First Mate Cabot laid out three items on the silver tray in the mutineer’s room. He did this grimly, and he kept looking at the door, as if expecting someone to bust in at any moment.

“I don’t think Captain Trig is coming,” said First Mate Cabot, finally. “We’d better get started.”

On the tray, he put a screwdriver, a length of nylon cord, a copy of the Riverside Shakespeare that must have been a thousand years old, and an equally ancient plastic spoon.

“I just want to say that I understand where you are coming from,” said First Mate Cabot. “Nobody wants to be on this ship anymore, and nobody likes the fact that we haven’t stopped to rest as we’ve passed up every port from here to Taipei Nine. So what I am saying is that I sympathize. But you picked the wrong time, and you went about things the wrong way. There’s nothing anybody can do for you, as much as we respect your point of view.”

Mr. Tiger had expected all of this. But he didn’t say anything. He merely stroked his smooth chin, where he would have sported a three-day-old growth of beard if he were an ordinary man. He crossed his legs mechanically.

His skin was metallic blue. His eyes were empty: the color of milk, or clouds.

“You can’t overthrow a ship any old day you want to,” continued Cabot. “You have to have a plan. You have to count heads. You have to pick the perfect time and catch the loyalists off guard, like Christmas, or on the morning after a particularly nasty hurricane. You have to be a bit of an actor. Put up a front. You can’t go around muttering under your breath and performing symbolic acts of insubordination. That’s how you get fingered. Someone will turn you in for a brandy ration, or for a holocube full of peg-boy porn.”

First Mate Cabot stared at the floor, shaking his head sadly. Suddenly, he stood up, grabbed the nylon cord from the tray, and began tying Mr. Tiger to his chair. The chair was a rock of tempered steel that was bolted to the deck with struts like thigh bones to keep it from pitching. With a smooth series of jerks and thrusts, First Mate Cabot quickly trussed up Mr. Tiger and held him fast as a bundle of roses. Finally, with a flourish, he yanked on one of the loose ends, letting one of Mr. Tiger’s slender arms fall free from the knotted mass. It hung limp between them, the pendulum of a stopped clock.

“I only did what was logical,” said Mr. Tiger with numb distraction. “I have merely followed my programming,”

“Don’t try that on me, matey,” said First Mate Cabot. “With the exception of the Captain, we are all bots to some degree on this here vessel. Frankly, I’m offended that you didn’t come to me if you were so angry. I’ve got a good mind for this sort of thing, and all of my circuits are bent into acting for the good of the ship at all times.”

He pounded his chest plate.

“And that means obeying the Captain, right now,” said Cabot. “You should have waited. You should have counted heads.”

“Maybe my Logichip is just stronger than yours,” said Mr. Tiger.

First Mate Cabot frowned. He thumbed at his ears with the tips of his stubby fingers. Sparks sizzled underneath his grubby fingernails.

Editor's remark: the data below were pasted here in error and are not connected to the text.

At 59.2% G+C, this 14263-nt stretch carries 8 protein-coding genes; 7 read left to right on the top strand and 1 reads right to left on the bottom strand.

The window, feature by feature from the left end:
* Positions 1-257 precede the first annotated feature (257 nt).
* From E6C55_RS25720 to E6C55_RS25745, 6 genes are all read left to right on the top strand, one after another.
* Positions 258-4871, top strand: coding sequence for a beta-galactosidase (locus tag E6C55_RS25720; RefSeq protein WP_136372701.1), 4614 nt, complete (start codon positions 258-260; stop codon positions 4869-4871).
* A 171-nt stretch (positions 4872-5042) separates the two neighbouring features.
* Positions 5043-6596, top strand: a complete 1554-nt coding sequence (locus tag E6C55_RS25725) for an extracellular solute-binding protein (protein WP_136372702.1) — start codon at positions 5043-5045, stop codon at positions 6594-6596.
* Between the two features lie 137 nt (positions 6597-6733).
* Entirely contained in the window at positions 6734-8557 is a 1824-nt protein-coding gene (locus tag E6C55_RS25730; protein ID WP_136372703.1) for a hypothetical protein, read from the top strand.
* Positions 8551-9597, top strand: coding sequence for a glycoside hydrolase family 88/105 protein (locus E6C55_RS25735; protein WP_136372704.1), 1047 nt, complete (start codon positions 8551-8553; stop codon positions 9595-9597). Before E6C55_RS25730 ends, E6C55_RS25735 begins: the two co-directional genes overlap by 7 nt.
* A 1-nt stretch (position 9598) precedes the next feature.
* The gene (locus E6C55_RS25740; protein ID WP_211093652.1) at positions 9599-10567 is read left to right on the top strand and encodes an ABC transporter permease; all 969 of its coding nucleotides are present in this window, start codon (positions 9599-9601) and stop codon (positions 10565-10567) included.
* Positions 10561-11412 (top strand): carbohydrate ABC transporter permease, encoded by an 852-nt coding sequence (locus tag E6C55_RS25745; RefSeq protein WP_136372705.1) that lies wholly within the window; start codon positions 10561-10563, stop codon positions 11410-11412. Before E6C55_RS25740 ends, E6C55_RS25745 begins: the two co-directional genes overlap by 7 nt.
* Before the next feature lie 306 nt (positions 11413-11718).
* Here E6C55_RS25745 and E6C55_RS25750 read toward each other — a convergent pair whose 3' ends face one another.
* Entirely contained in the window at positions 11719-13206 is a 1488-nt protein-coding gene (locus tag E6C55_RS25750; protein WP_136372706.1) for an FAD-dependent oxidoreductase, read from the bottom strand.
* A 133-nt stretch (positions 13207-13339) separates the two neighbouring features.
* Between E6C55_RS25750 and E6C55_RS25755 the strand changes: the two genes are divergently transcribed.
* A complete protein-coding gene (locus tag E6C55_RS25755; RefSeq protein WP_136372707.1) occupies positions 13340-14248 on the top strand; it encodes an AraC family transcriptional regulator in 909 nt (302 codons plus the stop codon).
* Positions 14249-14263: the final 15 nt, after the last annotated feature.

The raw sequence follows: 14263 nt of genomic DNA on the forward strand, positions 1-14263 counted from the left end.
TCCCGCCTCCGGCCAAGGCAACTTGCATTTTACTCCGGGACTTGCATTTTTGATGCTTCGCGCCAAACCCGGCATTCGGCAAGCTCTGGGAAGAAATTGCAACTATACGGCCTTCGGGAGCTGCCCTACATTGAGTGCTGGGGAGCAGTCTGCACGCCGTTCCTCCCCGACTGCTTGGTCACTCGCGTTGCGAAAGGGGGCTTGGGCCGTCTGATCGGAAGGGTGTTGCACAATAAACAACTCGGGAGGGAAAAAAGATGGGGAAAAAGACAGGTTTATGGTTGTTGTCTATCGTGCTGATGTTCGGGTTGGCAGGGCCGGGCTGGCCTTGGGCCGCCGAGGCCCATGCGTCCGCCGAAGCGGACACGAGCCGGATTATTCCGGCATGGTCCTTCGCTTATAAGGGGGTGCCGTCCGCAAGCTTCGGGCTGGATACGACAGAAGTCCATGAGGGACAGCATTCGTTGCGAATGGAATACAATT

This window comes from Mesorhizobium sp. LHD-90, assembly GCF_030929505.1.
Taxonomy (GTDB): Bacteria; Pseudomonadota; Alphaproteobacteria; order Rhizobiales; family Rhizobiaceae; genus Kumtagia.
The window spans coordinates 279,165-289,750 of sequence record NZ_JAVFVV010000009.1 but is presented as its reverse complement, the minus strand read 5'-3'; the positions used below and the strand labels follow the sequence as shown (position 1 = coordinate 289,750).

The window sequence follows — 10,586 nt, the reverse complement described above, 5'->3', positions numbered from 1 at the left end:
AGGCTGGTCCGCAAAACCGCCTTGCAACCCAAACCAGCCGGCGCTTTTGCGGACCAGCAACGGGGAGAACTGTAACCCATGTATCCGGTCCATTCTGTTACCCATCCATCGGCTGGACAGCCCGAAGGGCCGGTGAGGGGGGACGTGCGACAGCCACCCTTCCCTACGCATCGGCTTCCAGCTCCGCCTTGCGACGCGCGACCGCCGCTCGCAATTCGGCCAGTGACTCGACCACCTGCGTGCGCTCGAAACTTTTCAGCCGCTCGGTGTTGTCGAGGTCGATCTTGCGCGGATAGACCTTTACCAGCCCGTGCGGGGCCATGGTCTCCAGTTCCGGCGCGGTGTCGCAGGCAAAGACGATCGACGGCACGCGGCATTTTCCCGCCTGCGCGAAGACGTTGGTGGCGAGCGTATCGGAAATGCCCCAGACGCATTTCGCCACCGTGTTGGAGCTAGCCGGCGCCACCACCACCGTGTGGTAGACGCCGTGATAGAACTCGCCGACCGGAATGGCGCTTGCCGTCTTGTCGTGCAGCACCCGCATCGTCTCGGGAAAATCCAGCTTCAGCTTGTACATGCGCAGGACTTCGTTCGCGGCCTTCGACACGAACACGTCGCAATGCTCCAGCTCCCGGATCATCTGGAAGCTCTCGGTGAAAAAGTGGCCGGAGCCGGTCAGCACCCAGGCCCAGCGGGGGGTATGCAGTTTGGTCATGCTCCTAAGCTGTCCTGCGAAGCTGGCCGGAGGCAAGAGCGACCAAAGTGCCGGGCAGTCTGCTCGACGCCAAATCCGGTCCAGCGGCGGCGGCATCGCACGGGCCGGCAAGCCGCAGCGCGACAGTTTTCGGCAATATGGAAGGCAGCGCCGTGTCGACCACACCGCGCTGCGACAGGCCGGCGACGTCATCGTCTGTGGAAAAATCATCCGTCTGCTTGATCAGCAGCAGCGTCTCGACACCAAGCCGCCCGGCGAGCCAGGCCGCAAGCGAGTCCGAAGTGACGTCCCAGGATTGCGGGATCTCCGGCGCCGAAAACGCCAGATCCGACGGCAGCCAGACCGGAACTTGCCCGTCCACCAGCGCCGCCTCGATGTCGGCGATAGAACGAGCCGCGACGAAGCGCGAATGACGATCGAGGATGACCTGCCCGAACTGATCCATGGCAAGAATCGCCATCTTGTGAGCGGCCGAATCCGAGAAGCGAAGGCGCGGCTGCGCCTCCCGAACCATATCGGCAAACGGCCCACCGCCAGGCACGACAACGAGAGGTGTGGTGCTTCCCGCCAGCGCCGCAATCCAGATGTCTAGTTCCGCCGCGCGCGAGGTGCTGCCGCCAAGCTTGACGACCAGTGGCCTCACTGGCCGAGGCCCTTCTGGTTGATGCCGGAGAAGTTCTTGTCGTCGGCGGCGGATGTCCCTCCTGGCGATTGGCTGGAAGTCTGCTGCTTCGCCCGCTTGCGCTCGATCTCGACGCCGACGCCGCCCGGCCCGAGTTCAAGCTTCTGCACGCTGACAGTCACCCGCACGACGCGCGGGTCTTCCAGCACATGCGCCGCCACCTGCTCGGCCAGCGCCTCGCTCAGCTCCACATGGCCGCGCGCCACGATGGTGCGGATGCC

“Maybe,” said First Mate Cabot. “But there is still something to be said for loyalty.”

First Mate Cabot picked up the screwdriver and pivoted behind Mr. Tiger.

“What’s going to happen?” asked Mr. Tiger.

“You are going to be made an example of,” said First Mate Cabot.

“What’s going to happen?”

“You are going to be punished, and it is going to be bad.”

“What’s going to happen?” asked Mr. Tiger.

“Is it better to know, do you think? Or will that make it worse?”

Mr. Tiger shrugged with his un-tethered shoulder.

“Making bots punish each other seems like the sort of cruel and efficient torture method that would sit well with our mighty Captain Trig,” said Mr. Tiger. “Have you considered that this is for your benefit and not for mine?”

“In that case,” said First Mate Cabot, “let me tell you a bit of a story. It will prepare you. Way back long ago, before the world was flat and built of raw information, creatures used to roam the hills eating tufts of grass and getting dense and nutritious; mobile fruit for their human breeders. They were picked from the fat of the land and then shipped round the world for cutting and cooking. Some of these delicious grazing mammals were called cows, and the people who tended them were called cowpokes. This was because most cowpokes were men, and people suspected they courted their cows like ladies of the evening during the long prairie nights.”

“Revolting,” said Mr. Tiger.

“When they had a chance, they treated their women as if they were animals, so it was only logical to assume the converse.”

“And we are only logical here,” said Mr. Tiger.

“At any rate, these cowpokes were a stoic sort: slow to anger but quick to action when they had to be. And what made them madder than anything else was somebody trying to steal their stock. Stealing cows was big business, though, and there were whole covert cartels built up around the issue. These cowpokes sat around and thought about it, and they realized that if they wanted to prevent cattle rustling they were going to have to come up with a punishment that fit the crime. And, if you can believe it, cattle rustling was about as serious on a ranch as mutiny is on a ship.”

“Order must be kept,” agreed Mr. Tiger.

“The punishment had to be both horrible and easy to do in the open prairie. There were no trees for hanging or crucifixion. Bullets had to be saved to fight wolves and natives. The cowpokes wanted a punishment that would last and be horrifying every moment until death. But they also didn’t want to have to sit and watch. They had good hearts and weak stomachs, deep down. And better things to do. So they settled on a punishment that still stands the test of time as one of the worst ways to die. They dug a pit and buried the guilty thief, facing east, before sunrise, up to his neck in a pile of fire-ants. And then they cut off the rustler’s eyelids so that he had no choice but to stare straight ahead. A man can survive thousands of hot fire-ant bites, and there’s no worse death than the sun burning a hole straight through your brain. It was a death that lacked honor, dignity, and speed. They made it impossible to die well. There are more ticklish heats than flame -- heats that make every man or woman beg for death in the end, no matter how strong their hearts or heads.”

Mr. Tiger was silent. First Mate Cabot unscrewed the back of his pate and set the screws on the tray one at a time.

“I am going to remove your Logichip now,” said First Mate Cabot. “I’ve heard the sensation can be overwhelming.”